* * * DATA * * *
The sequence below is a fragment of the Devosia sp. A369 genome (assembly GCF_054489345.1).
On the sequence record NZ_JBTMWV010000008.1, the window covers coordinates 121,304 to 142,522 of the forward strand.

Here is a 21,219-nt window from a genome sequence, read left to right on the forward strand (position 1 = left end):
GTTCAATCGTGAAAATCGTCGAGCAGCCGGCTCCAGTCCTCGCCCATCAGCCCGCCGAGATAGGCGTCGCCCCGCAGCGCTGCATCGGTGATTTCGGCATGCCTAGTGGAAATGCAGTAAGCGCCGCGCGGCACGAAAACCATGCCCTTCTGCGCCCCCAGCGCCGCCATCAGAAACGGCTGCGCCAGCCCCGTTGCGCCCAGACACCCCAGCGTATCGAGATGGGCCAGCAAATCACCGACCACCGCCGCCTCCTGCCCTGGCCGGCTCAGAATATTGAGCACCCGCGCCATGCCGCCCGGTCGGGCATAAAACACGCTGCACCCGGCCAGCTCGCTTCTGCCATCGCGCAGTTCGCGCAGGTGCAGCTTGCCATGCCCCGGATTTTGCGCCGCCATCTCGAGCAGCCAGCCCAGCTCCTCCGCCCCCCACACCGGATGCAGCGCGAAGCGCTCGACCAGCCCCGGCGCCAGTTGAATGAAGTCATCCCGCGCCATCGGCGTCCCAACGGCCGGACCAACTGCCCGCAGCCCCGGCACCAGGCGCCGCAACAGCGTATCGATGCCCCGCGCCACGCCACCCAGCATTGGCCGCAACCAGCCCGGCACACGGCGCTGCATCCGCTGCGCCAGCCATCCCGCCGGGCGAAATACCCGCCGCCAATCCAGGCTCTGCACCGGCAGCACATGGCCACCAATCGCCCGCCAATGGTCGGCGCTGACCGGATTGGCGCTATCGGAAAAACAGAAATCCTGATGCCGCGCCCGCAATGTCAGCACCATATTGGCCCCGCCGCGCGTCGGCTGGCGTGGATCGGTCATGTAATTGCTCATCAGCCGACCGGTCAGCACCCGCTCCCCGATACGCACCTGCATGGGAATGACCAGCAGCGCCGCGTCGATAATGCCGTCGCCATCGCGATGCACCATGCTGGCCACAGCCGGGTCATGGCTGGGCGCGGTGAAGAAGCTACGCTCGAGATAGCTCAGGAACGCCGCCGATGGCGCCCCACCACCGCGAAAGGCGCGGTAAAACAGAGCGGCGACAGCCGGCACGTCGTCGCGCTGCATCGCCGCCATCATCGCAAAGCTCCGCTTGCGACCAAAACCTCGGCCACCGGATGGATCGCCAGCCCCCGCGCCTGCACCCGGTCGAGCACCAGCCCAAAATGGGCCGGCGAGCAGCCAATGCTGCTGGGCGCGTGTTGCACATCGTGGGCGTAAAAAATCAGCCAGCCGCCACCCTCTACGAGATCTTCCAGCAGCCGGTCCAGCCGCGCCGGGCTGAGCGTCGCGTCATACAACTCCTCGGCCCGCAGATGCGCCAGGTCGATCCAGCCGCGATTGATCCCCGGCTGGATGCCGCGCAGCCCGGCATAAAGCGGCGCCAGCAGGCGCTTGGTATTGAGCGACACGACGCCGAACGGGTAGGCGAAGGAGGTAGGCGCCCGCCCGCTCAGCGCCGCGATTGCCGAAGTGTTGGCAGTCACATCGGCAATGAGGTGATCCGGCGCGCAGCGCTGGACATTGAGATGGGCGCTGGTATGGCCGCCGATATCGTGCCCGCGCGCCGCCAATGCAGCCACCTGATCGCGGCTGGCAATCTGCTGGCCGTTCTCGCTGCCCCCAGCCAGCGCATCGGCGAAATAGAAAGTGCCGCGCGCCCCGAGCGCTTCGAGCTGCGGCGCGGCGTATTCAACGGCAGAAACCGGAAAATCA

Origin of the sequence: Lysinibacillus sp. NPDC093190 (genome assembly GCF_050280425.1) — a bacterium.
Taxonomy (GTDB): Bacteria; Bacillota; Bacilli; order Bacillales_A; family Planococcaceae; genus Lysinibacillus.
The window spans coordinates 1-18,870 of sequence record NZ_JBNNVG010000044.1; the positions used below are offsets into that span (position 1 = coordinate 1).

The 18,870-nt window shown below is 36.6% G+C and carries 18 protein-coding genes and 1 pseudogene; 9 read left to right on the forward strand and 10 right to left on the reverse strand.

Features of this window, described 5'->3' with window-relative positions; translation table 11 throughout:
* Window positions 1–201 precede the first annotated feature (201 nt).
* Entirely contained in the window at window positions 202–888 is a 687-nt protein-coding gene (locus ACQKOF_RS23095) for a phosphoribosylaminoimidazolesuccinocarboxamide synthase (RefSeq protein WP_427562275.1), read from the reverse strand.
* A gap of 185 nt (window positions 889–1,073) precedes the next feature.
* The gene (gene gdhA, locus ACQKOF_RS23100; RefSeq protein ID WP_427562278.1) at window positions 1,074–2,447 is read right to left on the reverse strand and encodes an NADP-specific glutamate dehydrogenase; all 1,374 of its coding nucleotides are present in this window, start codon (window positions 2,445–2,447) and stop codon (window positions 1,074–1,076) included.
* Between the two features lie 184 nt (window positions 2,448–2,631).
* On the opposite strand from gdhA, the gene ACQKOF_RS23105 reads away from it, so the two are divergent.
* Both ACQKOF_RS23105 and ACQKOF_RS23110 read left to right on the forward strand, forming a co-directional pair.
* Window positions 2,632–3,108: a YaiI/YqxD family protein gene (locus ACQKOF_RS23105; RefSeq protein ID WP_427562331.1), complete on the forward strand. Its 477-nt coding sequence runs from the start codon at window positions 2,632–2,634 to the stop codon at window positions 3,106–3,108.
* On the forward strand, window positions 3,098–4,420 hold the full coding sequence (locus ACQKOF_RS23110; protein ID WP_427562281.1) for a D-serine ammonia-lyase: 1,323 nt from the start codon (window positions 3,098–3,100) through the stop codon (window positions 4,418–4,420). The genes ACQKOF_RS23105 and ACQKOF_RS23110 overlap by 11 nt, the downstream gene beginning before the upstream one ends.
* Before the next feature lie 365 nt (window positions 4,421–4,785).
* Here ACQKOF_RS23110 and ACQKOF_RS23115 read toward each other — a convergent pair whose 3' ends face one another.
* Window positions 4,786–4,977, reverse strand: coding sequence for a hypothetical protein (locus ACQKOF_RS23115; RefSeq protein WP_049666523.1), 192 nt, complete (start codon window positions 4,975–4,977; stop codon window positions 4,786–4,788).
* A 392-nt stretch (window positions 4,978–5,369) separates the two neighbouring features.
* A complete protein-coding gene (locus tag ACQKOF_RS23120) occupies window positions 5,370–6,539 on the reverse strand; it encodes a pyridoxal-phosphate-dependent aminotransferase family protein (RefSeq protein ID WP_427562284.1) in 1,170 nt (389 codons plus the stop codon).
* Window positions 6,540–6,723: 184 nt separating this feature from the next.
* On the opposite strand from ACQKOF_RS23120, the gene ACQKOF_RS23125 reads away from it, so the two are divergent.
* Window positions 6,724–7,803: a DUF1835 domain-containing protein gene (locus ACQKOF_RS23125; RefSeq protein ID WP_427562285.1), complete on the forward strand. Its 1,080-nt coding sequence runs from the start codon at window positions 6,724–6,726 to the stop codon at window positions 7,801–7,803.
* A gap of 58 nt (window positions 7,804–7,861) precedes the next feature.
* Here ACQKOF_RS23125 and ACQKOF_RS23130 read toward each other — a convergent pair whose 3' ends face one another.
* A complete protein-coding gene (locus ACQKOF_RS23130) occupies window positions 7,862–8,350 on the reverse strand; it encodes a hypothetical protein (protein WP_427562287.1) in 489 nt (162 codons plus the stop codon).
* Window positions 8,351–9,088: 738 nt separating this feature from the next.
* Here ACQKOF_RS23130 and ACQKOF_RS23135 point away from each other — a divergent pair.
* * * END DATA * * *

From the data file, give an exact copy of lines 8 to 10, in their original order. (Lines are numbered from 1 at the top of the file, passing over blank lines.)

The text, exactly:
The 18,870-nt window shown below is 36.6% G+C and carries 18 protein-coding genes and 1 pseudogene; 9 read left to right on the forward strand and 10 right to left on the reverse strand.

Features of this window, described 5'->3' with window-relative positions; translation table 11 throughout:
* Window positions 1–201 precede the first annotated feature (201 nt).